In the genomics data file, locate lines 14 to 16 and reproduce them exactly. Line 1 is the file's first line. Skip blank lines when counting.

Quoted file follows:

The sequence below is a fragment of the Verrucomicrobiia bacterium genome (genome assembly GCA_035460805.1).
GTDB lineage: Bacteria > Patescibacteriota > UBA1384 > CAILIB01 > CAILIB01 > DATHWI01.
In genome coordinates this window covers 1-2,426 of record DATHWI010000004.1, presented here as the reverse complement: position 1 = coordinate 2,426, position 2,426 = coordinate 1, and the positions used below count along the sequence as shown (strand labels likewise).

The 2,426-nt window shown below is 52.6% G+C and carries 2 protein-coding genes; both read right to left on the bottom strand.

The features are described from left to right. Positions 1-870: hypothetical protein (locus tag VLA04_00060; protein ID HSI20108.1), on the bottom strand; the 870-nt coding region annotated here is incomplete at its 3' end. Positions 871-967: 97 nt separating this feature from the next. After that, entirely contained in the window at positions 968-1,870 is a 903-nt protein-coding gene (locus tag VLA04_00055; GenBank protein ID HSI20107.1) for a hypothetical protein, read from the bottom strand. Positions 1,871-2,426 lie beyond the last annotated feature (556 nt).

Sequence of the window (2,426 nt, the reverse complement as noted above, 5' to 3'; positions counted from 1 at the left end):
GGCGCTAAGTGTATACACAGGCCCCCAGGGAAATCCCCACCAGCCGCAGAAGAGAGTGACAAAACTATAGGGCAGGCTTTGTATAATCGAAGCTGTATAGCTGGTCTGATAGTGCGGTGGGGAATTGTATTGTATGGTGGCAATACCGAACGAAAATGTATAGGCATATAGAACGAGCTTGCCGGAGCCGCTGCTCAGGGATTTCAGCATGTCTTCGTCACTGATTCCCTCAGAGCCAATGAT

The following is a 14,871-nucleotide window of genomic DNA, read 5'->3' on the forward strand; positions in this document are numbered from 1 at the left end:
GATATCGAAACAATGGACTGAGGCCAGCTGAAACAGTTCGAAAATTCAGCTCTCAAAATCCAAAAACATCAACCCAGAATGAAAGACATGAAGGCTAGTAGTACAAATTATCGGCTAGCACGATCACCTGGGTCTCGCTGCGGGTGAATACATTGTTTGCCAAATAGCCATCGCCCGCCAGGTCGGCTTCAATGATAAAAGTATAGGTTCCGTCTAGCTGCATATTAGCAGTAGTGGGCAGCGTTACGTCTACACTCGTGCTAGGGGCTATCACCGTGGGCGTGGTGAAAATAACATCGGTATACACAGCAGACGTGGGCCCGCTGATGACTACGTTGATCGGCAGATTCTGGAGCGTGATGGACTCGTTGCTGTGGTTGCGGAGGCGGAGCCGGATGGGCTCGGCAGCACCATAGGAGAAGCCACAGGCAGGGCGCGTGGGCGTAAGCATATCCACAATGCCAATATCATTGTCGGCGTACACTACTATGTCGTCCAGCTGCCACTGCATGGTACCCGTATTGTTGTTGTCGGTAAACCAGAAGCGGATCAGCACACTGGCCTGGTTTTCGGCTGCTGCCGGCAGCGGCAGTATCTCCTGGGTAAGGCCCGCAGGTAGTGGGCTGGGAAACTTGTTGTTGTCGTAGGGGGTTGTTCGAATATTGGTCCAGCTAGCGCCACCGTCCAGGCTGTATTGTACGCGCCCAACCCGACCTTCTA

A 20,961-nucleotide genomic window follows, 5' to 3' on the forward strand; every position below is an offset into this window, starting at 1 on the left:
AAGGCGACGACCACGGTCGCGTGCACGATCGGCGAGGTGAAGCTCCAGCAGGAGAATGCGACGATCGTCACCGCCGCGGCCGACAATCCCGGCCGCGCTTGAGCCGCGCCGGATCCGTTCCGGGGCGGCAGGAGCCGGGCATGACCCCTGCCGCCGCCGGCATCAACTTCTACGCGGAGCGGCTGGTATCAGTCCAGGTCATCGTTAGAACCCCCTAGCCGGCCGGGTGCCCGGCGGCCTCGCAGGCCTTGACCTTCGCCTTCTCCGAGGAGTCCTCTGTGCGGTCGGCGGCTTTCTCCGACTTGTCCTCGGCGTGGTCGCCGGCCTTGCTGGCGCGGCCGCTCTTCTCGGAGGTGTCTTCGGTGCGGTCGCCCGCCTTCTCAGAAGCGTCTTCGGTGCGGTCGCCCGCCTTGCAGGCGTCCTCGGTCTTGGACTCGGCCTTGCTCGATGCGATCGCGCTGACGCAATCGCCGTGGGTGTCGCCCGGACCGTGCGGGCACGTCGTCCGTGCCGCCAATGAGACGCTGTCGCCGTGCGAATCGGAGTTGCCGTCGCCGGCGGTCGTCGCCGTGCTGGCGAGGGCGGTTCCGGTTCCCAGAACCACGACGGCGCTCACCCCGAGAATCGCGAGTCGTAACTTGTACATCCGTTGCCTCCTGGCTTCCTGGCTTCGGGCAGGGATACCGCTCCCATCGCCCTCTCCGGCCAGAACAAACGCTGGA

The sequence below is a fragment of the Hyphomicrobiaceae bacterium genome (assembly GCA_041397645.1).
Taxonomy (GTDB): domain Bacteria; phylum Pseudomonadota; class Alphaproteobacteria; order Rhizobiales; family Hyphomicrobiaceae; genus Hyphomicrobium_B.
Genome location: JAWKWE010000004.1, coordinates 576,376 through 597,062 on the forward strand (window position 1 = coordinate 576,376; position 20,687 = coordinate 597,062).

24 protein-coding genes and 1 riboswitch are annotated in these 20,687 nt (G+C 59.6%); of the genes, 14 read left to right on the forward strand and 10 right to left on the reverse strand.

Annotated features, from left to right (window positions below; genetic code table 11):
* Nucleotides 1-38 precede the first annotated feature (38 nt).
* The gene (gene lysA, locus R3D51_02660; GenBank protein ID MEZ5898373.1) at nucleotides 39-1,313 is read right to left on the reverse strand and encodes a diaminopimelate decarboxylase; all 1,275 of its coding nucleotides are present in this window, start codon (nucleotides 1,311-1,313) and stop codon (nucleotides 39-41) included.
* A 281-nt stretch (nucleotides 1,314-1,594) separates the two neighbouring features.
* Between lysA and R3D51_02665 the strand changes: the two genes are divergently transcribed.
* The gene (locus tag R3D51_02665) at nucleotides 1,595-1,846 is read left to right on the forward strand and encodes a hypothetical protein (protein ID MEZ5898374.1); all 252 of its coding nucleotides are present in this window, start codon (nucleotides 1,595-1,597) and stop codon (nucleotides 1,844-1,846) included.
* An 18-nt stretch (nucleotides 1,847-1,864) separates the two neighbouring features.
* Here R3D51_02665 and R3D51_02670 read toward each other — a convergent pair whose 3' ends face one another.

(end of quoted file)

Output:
Genome location: JAWKWE010000004.1, coordinates 576,376 through 597,062 on the forward strand (window position 1 = coordinate 576,376; position 20,687 = coordinate 597,062).

24 protein-coding genes and 1 riboswitch are annotated in these 20,687 nt (G+C 59.6%); of the genes, 14 read left to right on the forward strand and 10 right to left on the reverse strand.

Annotated features, from left to right (window positions below; genetic code table 11):